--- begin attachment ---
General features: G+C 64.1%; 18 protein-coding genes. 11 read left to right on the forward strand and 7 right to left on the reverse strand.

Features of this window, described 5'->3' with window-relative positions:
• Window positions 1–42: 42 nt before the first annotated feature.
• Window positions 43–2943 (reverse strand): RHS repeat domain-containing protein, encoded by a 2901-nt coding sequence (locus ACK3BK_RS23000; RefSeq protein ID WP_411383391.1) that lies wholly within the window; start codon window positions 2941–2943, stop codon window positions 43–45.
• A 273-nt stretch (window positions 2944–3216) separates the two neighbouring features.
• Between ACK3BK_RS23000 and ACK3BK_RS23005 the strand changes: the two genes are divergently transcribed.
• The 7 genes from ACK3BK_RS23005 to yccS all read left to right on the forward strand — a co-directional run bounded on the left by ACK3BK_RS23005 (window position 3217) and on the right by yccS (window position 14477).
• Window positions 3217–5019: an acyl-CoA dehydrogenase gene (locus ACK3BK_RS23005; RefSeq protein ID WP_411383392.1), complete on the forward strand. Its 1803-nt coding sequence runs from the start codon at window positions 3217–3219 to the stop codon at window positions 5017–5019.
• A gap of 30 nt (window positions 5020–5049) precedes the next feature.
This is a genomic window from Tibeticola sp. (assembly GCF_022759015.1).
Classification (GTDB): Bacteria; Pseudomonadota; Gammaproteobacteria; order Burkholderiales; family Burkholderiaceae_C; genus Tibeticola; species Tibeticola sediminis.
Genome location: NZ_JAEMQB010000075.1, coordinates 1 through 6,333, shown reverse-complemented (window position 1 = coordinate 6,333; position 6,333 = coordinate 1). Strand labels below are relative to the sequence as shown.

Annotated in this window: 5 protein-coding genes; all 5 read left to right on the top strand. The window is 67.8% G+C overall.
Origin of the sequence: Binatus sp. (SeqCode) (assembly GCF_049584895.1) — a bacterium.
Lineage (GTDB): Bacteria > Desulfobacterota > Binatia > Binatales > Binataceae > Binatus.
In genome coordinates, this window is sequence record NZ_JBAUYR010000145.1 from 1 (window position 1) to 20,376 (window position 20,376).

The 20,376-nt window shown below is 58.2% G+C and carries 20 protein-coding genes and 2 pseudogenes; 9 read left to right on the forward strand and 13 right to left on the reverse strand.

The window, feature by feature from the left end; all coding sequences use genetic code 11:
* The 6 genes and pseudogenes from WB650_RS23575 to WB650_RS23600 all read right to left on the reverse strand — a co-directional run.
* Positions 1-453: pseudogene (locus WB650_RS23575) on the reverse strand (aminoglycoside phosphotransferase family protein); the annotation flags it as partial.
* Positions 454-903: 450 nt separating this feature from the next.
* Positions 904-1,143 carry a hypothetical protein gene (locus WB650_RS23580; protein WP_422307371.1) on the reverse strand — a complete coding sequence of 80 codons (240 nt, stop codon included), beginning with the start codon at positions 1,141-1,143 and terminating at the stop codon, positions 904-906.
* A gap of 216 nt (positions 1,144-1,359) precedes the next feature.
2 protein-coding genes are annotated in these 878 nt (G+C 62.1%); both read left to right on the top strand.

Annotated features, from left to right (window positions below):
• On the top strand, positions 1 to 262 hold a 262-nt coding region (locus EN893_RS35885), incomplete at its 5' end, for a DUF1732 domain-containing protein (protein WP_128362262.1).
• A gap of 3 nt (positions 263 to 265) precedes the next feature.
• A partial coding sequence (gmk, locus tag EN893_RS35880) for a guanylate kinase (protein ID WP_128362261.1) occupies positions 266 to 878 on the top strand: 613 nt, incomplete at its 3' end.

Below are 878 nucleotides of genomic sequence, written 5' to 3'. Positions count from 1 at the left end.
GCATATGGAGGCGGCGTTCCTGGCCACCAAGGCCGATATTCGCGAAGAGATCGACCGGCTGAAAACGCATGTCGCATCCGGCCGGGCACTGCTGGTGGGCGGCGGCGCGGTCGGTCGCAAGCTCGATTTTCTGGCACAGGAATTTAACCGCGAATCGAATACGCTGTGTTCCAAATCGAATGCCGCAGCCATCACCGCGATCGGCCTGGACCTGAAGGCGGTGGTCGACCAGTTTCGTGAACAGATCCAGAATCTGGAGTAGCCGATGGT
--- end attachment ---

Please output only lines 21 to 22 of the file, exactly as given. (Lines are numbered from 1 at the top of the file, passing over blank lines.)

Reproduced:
* Positions 454-903: 450 nt separating this feature from the next.
* Positions 904-1,143 carry a hypothetical protein gene (locus WB650_RS23580; protein WP_422307371.1) on the reverse strand — a complete coding sequence of 80 codons (240 nt, stop codon included), beginning with the start codon at positions 1,141-1,143 and terminating at the stop codon, positions 904-906.